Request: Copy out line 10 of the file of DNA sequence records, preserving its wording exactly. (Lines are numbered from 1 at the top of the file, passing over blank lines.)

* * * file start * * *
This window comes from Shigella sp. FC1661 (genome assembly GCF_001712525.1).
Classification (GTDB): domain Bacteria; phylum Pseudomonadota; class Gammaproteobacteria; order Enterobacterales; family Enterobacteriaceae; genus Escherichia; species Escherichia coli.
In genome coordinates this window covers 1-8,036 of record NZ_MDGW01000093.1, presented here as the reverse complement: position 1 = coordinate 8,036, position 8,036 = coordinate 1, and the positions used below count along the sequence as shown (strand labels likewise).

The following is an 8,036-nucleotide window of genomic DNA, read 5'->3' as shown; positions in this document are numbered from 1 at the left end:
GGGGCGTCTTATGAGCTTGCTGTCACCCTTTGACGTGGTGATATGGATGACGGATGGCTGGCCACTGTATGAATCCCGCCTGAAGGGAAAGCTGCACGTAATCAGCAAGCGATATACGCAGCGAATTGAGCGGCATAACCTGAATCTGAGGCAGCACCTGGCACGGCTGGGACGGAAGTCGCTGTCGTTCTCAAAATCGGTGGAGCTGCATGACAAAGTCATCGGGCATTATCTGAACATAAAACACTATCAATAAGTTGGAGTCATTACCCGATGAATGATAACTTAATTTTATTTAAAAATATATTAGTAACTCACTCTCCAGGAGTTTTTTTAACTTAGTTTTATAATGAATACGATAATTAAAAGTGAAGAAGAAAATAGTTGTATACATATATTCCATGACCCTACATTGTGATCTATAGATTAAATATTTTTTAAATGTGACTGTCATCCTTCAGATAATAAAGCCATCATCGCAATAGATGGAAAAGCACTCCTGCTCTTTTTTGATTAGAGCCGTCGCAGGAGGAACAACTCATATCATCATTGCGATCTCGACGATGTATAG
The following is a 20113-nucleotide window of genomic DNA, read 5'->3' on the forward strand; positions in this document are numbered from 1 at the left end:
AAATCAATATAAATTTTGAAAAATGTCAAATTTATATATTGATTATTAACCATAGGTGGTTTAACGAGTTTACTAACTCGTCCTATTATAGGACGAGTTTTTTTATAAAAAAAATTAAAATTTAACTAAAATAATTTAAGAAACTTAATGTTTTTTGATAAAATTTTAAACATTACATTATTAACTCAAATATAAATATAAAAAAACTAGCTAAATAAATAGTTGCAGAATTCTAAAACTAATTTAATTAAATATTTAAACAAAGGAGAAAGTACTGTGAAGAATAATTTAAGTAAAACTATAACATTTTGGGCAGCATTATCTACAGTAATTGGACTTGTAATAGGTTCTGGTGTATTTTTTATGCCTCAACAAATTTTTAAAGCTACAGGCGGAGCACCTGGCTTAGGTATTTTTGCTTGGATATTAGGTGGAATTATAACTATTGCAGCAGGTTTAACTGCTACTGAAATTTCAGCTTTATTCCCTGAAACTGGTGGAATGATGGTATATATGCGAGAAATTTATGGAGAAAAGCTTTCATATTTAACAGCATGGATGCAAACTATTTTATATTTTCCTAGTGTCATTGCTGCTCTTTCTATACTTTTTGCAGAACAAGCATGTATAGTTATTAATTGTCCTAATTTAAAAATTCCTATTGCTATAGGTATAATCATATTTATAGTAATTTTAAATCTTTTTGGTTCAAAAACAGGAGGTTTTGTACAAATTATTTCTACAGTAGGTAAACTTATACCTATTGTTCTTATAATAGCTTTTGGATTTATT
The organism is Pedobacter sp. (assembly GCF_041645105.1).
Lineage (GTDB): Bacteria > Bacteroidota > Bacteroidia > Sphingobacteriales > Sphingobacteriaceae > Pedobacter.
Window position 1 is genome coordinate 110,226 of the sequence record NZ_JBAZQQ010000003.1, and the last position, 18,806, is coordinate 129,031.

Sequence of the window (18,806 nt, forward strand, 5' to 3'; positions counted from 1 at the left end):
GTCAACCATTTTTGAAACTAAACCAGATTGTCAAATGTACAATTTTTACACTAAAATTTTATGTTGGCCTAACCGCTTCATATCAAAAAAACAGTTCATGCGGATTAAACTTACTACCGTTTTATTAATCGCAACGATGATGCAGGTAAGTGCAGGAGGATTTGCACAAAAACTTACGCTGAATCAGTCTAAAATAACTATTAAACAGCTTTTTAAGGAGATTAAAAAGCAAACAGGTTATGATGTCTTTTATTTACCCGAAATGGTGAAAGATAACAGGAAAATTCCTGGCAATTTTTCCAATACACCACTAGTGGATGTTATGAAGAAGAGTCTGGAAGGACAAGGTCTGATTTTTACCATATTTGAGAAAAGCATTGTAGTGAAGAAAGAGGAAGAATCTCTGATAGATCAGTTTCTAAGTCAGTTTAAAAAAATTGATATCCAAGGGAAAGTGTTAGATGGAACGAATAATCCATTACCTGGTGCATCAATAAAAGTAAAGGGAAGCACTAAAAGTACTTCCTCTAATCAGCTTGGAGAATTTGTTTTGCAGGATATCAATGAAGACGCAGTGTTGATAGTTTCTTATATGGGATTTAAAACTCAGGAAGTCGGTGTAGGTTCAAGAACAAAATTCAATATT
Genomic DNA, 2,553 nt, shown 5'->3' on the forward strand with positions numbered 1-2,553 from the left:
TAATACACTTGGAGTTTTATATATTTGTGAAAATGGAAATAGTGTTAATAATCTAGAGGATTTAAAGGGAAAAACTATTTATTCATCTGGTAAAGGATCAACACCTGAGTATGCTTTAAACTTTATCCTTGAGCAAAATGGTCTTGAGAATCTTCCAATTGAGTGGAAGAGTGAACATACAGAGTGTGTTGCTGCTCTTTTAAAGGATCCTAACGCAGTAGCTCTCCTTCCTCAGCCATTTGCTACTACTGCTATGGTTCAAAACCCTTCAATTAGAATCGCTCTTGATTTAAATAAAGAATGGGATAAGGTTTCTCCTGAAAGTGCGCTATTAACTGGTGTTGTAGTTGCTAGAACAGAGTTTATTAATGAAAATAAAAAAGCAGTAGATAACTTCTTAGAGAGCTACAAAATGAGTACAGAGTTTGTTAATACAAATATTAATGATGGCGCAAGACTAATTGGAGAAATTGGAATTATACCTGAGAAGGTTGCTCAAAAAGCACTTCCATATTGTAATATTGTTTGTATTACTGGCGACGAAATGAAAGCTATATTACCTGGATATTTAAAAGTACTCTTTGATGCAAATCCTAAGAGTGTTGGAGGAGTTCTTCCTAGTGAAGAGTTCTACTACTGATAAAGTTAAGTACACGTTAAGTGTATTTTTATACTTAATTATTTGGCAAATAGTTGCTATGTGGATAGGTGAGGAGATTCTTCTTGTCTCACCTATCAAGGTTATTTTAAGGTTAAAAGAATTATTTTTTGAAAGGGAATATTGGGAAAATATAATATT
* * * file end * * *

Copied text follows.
Window position 1 is genome coordinate 110,226 of the sequence record NZ_JBAZQQ010000003.1, and the last position, 18,806, is coordinate 129,031.